By Natalie Conrad
Herald Staff Writer
Students will have a safer way to walk to school with a new recreation trail next fall.
The Camanche City Council approved a plan to put a trail along Ninth Street at a meeting Tuesday.
“We want to make sure that children can get to school safely,” Mayor Ken Fahlbeck said. “And anyone can enjoy walking or biking along the trail with a sense of safety.”
Council members met for a special work session prior to the meeting to discuss plans for the new trail. The project will be partially paid for by an STP enhancement grant. The city has already paid $13,000 toward engineering costs for the project.
At a previous meeting, several residents of Ninth Street voiced complaints against putting in the new trail. Nineteen homes and two open lots would be affected by the project.
According to the plan, from the curb, the city right-of-way would consist of 2 to 3 feet for the mailbox, followed by 5 feet of required space, the 8-foot rec trail and an additional 7 feet of open space running up to the property line. This would leave residents with an average yard size of 30 feet.
Safety and a decrease in parking space along with a possible decrease in property value caused major concern among the citizens.
Both safety and property value were up for speculation, with no solid support or evidence.
“I don’t see any safety issues coming from the trail,” Police Chief Bob Houzenga said.
The city had briefly considered having a sidewalk instead, but it would have to be paid for and maintained by the residents and STP funding could not be used. This would cost each household about $4,000.
“We chose a rec trail instead of sidewalk to save homeowners money,” Councilwoman Linda Kramer said. “We thought people would be excited that we got money for it.”
City officials also mentioned that sidewalks have more strict requirements now than they had previously to meet ADA requirements.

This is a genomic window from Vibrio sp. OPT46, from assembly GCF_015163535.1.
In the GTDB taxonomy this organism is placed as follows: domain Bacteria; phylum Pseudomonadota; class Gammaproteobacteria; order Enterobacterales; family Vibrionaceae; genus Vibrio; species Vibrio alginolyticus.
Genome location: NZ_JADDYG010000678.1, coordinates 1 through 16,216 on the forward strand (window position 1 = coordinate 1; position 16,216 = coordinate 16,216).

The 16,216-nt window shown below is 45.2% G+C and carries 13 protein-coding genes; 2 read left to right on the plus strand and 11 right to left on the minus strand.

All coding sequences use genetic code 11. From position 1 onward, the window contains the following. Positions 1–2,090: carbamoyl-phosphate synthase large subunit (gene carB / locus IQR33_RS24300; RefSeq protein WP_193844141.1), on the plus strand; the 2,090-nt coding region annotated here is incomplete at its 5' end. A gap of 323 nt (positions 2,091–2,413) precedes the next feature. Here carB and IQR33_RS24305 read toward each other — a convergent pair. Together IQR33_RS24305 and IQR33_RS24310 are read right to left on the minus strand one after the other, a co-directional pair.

“There have been a number of communities who put in sidewalks that weren’t ADA compliant and had to take them out,” City Administrator Tom Roth said.
Originally the plan was to put in a 10-foot asphalt trail along the city right-of-way, but with the overwhelming complaints of the residents, the council reconsidered. The City Council came to a compromise of making it an eight-foot concrete trail. Eight feet is the smallest the path can be to meet the requirements of a rec trail and be eligible for funding.
While many residents said they were surprised about the proposition, the discussion to install the trail has been going on for several years. Information on the project has also been printed in the city newsletter and listed on several meeting agendas.
“This is not a new issue,” Fahlbeck said. “We have discussed this since 2008. It started with the school trying to get a grant for a trail, but it did not go through. The city decided to take it on as a project.”
“Getting the trail has always been a priority,” Councilman Paul Varner added.
While the city was fully willing to work with the property owners, they had to accept that not all would be satisfied with the outcome.
“We can’t make everyone happy,” Kramer said. “It would be a shame to miss out on this funding.”
City Engineer Dan Solchenberger will submit the plan to the Department of Transportation within the next few weeks. The project is expected to go out for bids in 2013 and be constructed next summer.
“We try to do the best we can as a business and for the community,” Fahlbeck said.